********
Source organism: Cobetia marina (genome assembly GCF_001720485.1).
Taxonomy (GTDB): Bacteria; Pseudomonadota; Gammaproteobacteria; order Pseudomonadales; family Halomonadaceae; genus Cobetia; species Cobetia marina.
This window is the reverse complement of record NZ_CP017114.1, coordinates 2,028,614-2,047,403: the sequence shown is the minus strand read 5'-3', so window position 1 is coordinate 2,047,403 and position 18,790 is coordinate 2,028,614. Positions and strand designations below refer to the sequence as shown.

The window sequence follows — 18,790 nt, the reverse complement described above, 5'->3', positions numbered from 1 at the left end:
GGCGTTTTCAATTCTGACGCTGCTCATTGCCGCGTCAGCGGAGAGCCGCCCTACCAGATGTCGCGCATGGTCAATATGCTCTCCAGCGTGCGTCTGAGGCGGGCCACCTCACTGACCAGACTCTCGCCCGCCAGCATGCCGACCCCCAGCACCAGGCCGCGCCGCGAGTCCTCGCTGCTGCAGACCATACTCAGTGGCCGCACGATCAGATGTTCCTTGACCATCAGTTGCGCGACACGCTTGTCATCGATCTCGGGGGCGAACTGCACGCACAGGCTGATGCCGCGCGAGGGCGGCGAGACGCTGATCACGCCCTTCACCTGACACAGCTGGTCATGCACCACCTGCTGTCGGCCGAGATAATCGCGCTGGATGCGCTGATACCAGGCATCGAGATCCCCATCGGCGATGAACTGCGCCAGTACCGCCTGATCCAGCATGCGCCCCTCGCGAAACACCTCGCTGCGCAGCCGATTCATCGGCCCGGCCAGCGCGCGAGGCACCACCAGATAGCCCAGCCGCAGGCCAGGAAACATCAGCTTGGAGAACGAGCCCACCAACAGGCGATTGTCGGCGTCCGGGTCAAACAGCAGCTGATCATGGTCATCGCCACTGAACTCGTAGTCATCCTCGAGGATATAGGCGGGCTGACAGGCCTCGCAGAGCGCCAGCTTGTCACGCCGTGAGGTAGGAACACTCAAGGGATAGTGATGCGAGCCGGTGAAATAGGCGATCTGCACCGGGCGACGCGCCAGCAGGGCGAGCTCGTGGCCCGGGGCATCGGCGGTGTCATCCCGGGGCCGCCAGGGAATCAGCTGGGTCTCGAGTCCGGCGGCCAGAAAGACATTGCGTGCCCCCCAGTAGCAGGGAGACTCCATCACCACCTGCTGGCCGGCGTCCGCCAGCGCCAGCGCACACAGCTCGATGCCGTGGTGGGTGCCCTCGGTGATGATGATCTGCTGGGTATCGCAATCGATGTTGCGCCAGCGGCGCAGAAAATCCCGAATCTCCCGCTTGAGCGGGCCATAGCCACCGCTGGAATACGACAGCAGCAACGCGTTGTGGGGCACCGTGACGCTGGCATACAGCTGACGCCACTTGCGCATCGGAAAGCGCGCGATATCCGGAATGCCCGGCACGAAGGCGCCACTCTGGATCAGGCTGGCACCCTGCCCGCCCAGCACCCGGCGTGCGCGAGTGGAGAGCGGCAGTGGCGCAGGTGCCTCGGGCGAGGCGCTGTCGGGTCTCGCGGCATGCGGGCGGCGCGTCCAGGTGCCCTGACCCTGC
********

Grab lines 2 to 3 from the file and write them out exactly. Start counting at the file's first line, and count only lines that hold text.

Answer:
Taxonomy (GTDB): Bacteria; Pseudomonadota; Gammaproteobacteria; order Pseudomonadales; family Halomonadaceae; genus Cobetia; species Cobetia marina.
This window is the reverse complement of record NZ_CP017114.1, coordinates 2,028,614-2,047,403: the sequence shown is the minus strand read 5'-3', so window position 1 is coordinate 2,047,403 and position 18,790 is coordinate 2,028,614. Positions and strand designations below refer to the sequence as shown.